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  • Roger - Dr Roger Prentice 5:17 am on January 12, 2014 Permalink | Reply
    Tags: , interfaith, , testimonies of Baha'u'llah   

    Baha’u’llah’s ‘three testimonies establishing His truth’ 

    The shrine of Baha’u’llah – Haifa


    I am intrigued by the statement in Gleanings;

    Say: The first and foremost testimony establishing His truth is His own Self.

    Next to this testimony is His Revelation.

    For whoso faileth to recognize either the one or the other He hath established the

    words He hath revealed as proof of His reality and truth. – Gleanings LII / pp 104/107

    1) HIS ‘Self’: It seems to me that this is a rank order – not simply three alternative ways of realizing.

    If a person wishes to establish the truth of Baha’u’llah and his Revelation the first (ideal?, most distinguished?) way is ‘His own Self’.

    Now this can mean you found Baha’u’llah during His lifetime. Secondly if you are deeply spiritual you may find Baha’u’llah in the world of spirit.

    The capitalized ‘Self’ would not be Baha’u’llah referring to his earthly person but as the Manifestation of God r- the Holy Spirit reflected in the perfect mirror of his self having, been ‘chosen’ by God.

    “When I contemplate, O my God, the relationship that bindeth me to Thee, I am moved to proclaim to all created things ‘verily I am God!’; and when I consider my own self, lo, I find it coarser than clay!” 5 – http://reference.bahai.org/en/t/bic/SB/sb-14.html

    Once when I was on pilgrimage in Haifa Hand of the Cause Faizi spoke with sorrow that the Promised One should have been treated so badly by the authorities of His time. He spoke almost in terms of God having ‘bred’ Baha’u’llah. This of course is another way of referring to the fact that Baha’u’llah was descended from the ‘aryan’ prophets as well as the ‘semitic’ ones and brought together the two lines. – http://bahai-library.com/pdf/z/zinky_genealogy.pdf

    2) HIS REVELATION: Next in Baha’u’llah’s statement is ‘His Revelation’ – but what is the Revelation and where is it?

    It can’t be the Writings per se because they are there for those who fail to recognize both ‘His own Self’ and ‘His Revelation’.

    I suggest that The Revelation is the infusion of potential into humanity. With the coming of a Manifestation new life is infused into human perception and creativity. In fact Baha’u’llah says creation ceases to exist and a new creation comes into being.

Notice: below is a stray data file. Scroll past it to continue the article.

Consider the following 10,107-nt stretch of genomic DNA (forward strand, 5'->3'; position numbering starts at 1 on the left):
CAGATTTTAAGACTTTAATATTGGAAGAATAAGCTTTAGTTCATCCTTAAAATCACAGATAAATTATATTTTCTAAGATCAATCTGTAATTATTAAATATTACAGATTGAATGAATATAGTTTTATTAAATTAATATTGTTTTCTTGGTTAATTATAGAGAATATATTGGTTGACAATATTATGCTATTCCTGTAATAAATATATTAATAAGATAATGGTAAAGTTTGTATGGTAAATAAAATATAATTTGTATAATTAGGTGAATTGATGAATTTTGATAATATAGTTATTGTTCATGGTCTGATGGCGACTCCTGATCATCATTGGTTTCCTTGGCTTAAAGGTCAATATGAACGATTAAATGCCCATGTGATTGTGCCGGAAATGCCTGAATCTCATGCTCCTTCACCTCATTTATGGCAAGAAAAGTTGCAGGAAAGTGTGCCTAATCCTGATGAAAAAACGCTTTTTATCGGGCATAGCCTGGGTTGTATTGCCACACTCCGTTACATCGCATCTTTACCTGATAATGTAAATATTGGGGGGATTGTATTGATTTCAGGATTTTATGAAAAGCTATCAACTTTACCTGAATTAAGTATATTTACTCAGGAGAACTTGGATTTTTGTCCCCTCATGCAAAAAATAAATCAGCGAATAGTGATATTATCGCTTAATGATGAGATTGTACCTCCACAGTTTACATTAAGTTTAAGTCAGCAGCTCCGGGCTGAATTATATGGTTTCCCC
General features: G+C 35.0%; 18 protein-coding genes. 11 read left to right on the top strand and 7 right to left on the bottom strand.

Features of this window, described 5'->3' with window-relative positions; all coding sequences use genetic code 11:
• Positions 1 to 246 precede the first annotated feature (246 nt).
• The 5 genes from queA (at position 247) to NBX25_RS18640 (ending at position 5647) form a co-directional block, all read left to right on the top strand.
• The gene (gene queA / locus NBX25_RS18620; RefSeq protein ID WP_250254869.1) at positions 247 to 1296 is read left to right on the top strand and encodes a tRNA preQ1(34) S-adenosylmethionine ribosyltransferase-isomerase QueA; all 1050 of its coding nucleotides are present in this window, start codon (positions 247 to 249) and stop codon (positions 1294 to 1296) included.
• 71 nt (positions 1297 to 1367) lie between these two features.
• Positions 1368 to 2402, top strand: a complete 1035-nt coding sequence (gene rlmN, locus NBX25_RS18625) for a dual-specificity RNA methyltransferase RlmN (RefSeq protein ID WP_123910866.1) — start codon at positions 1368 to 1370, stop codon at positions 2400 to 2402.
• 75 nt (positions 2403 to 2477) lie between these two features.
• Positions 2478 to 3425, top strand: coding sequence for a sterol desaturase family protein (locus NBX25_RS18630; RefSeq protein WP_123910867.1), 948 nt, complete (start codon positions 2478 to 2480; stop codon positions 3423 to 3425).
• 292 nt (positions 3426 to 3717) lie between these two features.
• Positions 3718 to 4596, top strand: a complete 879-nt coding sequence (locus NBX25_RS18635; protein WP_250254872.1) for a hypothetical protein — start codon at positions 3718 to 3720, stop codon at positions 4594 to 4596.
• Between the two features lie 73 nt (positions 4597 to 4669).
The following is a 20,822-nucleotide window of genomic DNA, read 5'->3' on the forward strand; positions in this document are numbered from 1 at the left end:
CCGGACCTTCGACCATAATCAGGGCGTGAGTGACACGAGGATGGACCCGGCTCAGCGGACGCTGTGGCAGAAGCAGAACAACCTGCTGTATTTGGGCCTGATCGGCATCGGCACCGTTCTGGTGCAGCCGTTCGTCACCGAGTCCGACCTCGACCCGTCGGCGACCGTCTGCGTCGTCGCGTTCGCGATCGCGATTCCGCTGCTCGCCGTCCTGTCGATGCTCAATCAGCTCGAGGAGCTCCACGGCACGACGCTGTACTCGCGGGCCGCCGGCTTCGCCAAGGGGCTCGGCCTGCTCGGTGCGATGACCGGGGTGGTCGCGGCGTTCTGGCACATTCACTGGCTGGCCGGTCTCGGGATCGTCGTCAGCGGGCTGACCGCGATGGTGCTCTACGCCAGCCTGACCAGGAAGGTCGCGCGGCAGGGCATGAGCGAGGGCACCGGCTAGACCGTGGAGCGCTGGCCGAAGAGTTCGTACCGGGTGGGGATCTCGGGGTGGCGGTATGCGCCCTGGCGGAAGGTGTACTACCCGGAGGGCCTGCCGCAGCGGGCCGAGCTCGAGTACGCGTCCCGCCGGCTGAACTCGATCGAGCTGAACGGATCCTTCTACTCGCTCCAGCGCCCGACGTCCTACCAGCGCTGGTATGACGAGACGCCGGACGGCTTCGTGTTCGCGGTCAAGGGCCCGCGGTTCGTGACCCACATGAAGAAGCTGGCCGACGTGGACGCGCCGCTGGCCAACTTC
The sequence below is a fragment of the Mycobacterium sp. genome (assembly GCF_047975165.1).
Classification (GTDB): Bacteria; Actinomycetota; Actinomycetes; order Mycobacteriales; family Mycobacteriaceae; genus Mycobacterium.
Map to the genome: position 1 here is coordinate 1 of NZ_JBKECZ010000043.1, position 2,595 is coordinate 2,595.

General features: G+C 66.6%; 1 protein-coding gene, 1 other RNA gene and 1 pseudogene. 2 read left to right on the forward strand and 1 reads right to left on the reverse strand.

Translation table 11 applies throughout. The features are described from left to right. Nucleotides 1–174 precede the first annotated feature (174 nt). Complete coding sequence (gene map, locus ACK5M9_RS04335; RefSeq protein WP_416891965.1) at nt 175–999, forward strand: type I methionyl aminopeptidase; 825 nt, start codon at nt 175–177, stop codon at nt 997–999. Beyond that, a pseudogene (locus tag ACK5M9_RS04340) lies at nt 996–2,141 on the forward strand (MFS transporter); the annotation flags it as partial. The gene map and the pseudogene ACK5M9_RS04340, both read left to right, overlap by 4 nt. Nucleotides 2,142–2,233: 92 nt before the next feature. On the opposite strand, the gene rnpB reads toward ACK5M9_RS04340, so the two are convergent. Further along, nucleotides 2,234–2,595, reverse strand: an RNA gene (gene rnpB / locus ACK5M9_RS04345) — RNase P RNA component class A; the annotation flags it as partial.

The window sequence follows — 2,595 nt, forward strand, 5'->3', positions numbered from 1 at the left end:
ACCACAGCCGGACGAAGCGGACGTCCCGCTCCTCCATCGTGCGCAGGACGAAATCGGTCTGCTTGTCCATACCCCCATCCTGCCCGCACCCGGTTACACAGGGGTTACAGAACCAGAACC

This great uplift in human potential and the early stages of its manifestation is responded to by society as a whole. It is manifested in many fields other than the religious, spiritual development and personal morality. These include the fields of technology and the creation of new human institutions.

    In 1970 Alvin Toffler, and his uncredited wife Heidi, published a book called Future Shock. It sold 6 million copies and has been widely translated. People now, 43 years later, are interested in how many of the prophecies’ the book made have become true. However having read the book soon after it came out I recall that the most stunning fact for me was that 98% of everything that has been invented has been invented since the middle of the 19thC, and the coming of Baha’u’llah,- the radio valve, penicillin, the internet and thousands of such life-changing inventions. The Red Cross was founded in 1863, The Cooperative Wholesale Society was founded in 1844 and the Retail Society in 1863 – see HERE – etc. A Google search on ‘list of inventions 1850-2000’ – HERE – seems to suggest that people gave up trying to add to the list after 1920!

    PERHAPS THIS IS ALSO RELEVANT – In this book The Dispensation of Baha’u’llah Shoghi Effendi quotes a prophecy about the 27 letters of knowledge, 2 of which had been revealed to mankind by previous messengers, and the Qa’im (here, the Bab) will reveal the other 25.

    You will also find this in The World Order of Baha’u’llah, p 125 in the section on the Bab. The 27 letters refer to the Arabic alphabet (which has 27 letters, excluding the vowel Alif) which here symbolizes all knowledge. – http://bahai-library.com/resources/tablets-notes/bayan/letters.html